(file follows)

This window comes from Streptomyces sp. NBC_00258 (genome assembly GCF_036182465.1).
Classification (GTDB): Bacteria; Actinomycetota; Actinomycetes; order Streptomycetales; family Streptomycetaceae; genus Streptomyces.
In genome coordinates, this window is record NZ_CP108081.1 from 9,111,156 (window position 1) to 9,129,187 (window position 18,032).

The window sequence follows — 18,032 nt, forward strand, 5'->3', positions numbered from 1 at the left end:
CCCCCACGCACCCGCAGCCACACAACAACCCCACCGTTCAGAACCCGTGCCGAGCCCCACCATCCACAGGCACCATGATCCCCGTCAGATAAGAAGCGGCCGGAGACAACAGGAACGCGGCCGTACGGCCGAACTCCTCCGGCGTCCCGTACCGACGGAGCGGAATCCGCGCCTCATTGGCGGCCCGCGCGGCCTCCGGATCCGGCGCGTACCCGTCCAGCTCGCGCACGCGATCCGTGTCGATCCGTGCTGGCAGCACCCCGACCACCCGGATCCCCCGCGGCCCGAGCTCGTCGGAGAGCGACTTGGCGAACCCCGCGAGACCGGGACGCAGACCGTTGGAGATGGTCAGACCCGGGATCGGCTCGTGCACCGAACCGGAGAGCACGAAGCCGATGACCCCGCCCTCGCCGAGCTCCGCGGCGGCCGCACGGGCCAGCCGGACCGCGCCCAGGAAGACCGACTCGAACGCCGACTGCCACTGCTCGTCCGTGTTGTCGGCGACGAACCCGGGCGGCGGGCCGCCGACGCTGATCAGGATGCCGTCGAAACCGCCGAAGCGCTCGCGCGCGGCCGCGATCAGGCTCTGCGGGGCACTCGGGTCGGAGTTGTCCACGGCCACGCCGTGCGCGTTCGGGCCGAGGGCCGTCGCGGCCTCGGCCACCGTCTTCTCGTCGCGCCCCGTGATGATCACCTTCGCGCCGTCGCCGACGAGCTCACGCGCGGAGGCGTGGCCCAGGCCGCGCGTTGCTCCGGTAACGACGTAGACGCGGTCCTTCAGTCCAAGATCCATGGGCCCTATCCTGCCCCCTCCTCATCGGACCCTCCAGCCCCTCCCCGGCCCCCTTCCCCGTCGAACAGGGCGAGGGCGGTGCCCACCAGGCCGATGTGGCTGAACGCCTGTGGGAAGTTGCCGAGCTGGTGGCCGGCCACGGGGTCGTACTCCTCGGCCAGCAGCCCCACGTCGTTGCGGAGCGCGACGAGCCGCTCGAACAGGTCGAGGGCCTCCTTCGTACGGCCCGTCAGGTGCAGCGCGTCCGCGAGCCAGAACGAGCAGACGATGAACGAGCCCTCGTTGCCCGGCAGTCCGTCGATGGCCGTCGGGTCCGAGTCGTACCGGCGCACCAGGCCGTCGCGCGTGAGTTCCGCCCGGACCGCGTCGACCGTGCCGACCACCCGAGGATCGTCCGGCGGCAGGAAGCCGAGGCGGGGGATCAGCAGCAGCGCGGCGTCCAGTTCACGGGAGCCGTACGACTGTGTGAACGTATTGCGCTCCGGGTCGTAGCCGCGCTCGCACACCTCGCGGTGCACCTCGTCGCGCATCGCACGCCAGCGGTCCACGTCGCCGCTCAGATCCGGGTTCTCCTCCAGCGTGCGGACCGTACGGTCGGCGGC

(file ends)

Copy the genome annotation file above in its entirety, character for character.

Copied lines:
This window comes from Streptomyces sp. NBC_00258 (genome assembly GCF_036182465.1).
Classification (GTDB): Bacteria; Actinomycetota; Actinomycetes; order Streptomycetales; family Streptomycetaceae; genus Streptomyces.
In genome coordinates, this window is record NZ_CP108081.1 from 9,111,156 (window position 1) to 9,129,187 (window position 18,032).

The window sequence follows — 18,032 nt, forward strand, 5'->3', positions numbered from 1 at the left end:
CCCCCACGCACCCGCAGCCACACAACAACCCCACCGTTCAGAACCCGTGCCGAGCCCCACCATCCACAGGCACCATGATCCCCGTCAGATAAGAAGCGGCCGGAGACAACAGGAACGCGGCCGTACGGCCGAACTCCTCCGGCGTCCCGTACCGACGGAGCGGAATCCGCGCCTCATTGGCGGCCCGCGCGGCCTCCGGATCCGGCGCGTACCCGTCCAGCTCGCGCACGCGATCCGTGTCGATCCGTGCTGGCAGCACCCCGACCACCCGGATCCCCCGCGGCCCGAGCTCGTCGGAGAGCGACTTGGCGAACCCCGCGAGACCGGGACGCAGACCGTTGGAGATGGTCAGACCCGGGATCGGCTCGTGCACCGAACCGGAGAGCACGAAGCCGATGACCCCGCCCTCGCCGAGCTCCGCGGCGGCCGCACGGGCCAGCCGGACCGCGCCCAGGAAGACCGACTCGAACGCCGACTGCCACTGCTCGTCCGTGTTGTCGGCGACGAACCCGGGCGGCGGGCCGCCGACGCTGATCAGGATGCCGTCGAAACCGCCGAAGCGCTCGCGCGCGGCCGCGATCAGGCTCTGCGGGGCACTCGGGTCGGAGTTGTCCACGGCCACGCCGTGCGCGTTCGGGCCGAGGGCCGTCGCGGCCTCGGCCACCGTCTTCTCGTCGCGCCCCGTGATGATCACCTTCGCGCCGTCGCCGACGAGCTCACGCGCGGAGGCGTGGCCCAGGCCGCGCGTTGCTCCGGTAACGACGTAGACGCGGTCCTTCAGTCCAAGATCCATGGGCCCTATCCTGCCCCCTCCTCATCGGACCCTCCAGCCCCTCCCCGGCCCCCTTCCCCGTCGAACAGGGCGAGGGCGGTGCCCACCAGGCCGATGTGGCTGAACGCCTGTGGGAAGTTGCCGAGCTGGTGGCCGGCCACGGGGTCGTACTCCTCGGCCAGCAGCCCCACGTCGTTGCGGAGCGCGACGAGCCGCTCGAACAGGTCGAGGGCCTCCTTCGTACGGCCCGTCAGGTGCAGCGCGTCCGCGAGCCAGAACGAGCAGACGATGAACGAGCCCTCGTTGCCCGGCAGTCCGTCGATGGCCGTCGGGTCCGAGTCGTACCGGCGCACCAGGCCGTCGCGCGTGAGTTCCGCCCGGACCGCGTCGACCGTGCCGACCACCCGAGGATCGTCCGGCGGCAGGAAGCCGAGGCGGGGGATCAGCAGCAGCGCGGCGTCCAGTTCACGGGAGCCGTACGACTGTGTGAACGTATTGCGCTCCGGGTCGTAGCCGCGCTCGCACACCTCGCGGTGCACCTCGTCGCGCATCGCACGCCAGCGGTCCACGTCGCCGCTCAGATCCGGGTTCTCCTCCAGCGTGCGGACCGTACGGTCGGCGGC